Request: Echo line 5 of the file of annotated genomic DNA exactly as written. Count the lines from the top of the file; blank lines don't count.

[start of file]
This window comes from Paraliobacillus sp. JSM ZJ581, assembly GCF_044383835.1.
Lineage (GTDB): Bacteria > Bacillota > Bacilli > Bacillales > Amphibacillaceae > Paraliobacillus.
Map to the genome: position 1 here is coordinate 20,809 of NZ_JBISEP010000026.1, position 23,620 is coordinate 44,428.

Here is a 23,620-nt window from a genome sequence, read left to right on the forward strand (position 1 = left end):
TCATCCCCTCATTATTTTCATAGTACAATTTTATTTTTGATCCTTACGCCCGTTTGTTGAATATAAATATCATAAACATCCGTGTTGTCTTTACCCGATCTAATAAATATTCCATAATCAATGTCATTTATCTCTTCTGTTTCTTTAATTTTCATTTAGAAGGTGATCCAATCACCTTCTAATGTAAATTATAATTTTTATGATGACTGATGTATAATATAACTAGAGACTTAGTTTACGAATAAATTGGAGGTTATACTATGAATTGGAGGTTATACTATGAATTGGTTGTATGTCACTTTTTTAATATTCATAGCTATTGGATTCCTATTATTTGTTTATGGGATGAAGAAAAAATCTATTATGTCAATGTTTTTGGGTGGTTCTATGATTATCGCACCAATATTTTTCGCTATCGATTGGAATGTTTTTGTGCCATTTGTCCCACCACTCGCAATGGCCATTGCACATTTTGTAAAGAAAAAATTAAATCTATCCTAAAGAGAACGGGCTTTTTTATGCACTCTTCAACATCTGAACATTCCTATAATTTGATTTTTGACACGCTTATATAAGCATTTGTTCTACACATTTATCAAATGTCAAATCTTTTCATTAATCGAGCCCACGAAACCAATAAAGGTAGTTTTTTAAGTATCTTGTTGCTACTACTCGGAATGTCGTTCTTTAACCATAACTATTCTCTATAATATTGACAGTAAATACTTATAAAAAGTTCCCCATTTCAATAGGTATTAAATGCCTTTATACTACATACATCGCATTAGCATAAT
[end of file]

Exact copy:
TCATCCCCTCATTATTTTCATAGTACAATTTTATTTTTGATCCTTACGCCCGTTTGTTGAATATAAATATCATAAACATCCGTGTTGTCTTTACCCGATCTAATAAATATTCCATAATCAATGTCATTTATCTCTTCTGTTTCTTTAATTTTCATTTAGAAGGTGATCCAATCACCTTCTAATGTAAATTATAATTTTTATGATGACTGATGTATAATATAACTAGAGACTTAGTTTACGAATAAATTGGAGGTTATACTATGAATTGGAGGTTATACTATGAATTGGTTGTATGTCACTTTTTTAATATTCATAGCTATTGGATTCCTATTATTTGTTTATGGGATGAAGAAAAAATCTATTATGTCAATGTTTTTGGGTGGTTCTATGATTATCGCACCAATATTTTTCGCTATCGATTGGAATGTTTTTGTGCCATTTGTCCCACCACTCGCAATGGCCATTGCACATTTTGTAAAGAAAAAATTAAATCTATCCTAAAGAGAACGGGCTTTTTTATGCACTCTTCAACATCTGAACATTCCTATAATTTGATTTTTGACACGCTTATATAAGCATTTGTTCTACACATTTATCAAATGTCAAATCTTTTCATTAATCGAGCCCACGAAACCAATAAAGGTAGTTTTTTAAGTATCTTGTTGCTACTACTCGGAATGTCGTTCTTTAACCATAACTATTCTCTATAATATTGACAGTAAATACTTATAAAAAGTTCCCCATTTCAATAGGTATTAAATGCCTTTATACTACATACATCGCATTAGCATAAT